Porn could be blocked from the internet in Utah under UK-inspired laws

Republican state senator Todd Weiler previously introduced a bill which called porn a 'public health hazard'

The proposed law would require internet users in Utah to opt-out of the porn filters
The proposed law would require internet users in Utah to opt-out of the porn filters

A Utah lawmaker is pushing for UK-inspired mandatory porn filters to be applied to the internet in the state.

The laws are being proposed by Republican senator Todd Weiler, who compared the effects of porn to the damage caused by tobacco in an interview with the Salt Lake Tribune.

Speaking to the paper, he said: "I believe that pornography today is like tobacco was 70 years ago. 70 years ago people said tobacco's not addictive and it's not harmful, and that's what some people are saying about pornography today. I happen to believe that it is addictive and it is harmful."

He continued: "It's undermining marriages, it's undermining relationships, and ultimately if someone gets divorced, that affects the government, because we end up with more children and spouses on government welfare."

Weiler's anti-porn crusade had some success last month after his bill, which branded pornography a "public health hazard", was passed by Utah's governor Gary Herbert. However, the bill was purely ceremonial, and didn't introudce any bans or new legislation.

Now, he's pushing more concrete measures which would introduce mandatory porn filters to all internet-enabled devices, like laptops and smartphones.

If internet users in the mostly Mormon state wanted to view adult content, they would have to opt-out of the filter by contacting their internet service provider.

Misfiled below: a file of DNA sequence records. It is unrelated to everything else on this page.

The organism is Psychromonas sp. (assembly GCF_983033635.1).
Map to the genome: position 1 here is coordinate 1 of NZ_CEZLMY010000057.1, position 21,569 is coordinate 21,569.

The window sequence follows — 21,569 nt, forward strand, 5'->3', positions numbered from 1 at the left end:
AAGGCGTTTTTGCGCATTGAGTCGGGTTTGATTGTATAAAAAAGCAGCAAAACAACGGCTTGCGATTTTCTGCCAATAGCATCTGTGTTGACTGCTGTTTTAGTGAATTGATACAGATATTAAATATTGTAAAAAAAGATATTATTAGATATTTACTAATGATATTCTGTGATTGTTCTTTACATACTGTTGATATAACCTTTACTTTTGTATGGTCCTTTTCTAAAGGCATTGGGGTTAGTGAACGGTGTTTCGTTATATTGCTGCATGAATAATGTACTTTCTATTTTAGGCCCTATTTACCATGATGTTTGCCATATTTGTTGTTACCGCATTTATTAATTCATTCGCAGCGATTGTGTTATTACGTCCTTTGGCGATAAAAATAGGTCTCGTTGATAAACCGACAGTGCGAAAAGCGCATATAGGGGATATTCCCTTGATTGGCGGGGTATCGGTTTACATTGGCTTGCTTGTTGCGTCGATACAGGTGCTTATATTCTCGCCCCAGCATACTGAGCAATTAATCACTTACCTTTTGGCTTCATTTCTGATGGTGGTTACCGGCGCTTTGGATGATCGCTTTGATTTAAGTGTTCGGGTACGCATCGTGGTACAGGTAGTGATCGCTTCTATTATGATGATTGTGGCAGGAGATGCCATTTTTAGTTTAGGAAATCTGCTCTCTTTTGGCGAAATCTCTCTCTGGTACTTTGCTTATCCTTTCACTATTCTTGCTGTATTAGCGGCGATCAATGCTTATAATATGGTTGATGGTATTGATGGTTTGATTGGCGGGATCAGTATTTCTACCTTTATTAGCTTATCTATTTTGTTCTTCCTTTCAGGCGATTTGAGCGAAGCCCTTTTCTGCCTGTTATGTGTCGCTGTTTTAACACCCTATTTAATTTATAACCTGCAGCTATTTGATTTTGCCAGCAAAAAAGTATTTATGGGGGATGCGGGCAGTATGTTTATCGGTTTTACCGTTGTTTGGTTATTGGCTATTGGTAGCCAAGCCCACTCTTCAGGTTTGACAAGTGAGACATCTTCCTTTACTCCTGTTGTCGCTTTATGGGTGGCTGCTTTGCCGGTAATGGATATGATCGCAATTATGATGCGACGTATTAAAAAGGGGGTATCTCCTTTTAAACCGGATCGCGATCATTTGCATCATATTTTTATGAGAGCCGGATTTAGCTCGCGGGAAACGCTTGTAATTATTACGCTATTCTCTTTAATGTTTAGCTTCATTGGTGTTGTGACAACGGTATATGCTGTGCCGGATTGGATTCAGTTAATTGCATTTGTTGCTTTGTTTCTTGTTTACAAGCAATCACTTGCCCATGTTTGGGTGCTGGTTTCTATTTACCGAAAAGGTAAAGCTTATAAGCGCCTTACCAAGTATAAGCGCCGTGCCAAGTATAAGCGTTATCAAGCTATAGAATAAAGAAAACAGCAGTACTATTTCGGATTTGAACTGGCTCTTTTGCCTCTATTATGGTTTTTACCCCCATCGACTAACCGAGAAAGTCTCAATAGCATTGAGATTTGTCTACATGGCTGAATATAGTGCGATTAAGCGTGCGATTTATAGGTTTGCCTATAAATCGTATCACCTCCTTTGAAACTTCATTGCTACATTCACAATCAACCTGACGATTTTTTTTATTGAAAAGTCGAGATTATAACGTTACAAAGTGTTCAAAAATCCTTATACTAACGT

The raft of bills which would introduce these restrictions are in their early days. Weiler will have to wait until the Utah senate's next legislative session in January 2017 to put them forward.

Work has already started, however, and Weiler claims he has looked to the UK for guidance, mentioning the Coalition Government's 2013 announcement that internet users would have to opt-out of automatic porn filtering.

Further restrictions, which will hide pornographic material behind age-verification blocks, were announced in the Queen's Speech this month. Details of how the verification process might work have not yet been revealed.

Critics of Weiler's proposals have said it wouldn't be feasible to reliably block all pornographic material, and have questioned whether the law would go against the First Amendment, which prevents the government from making any law to curb freedom of speech.

They have a few more months to prepare their opposition before the bills reach the state's legislature.

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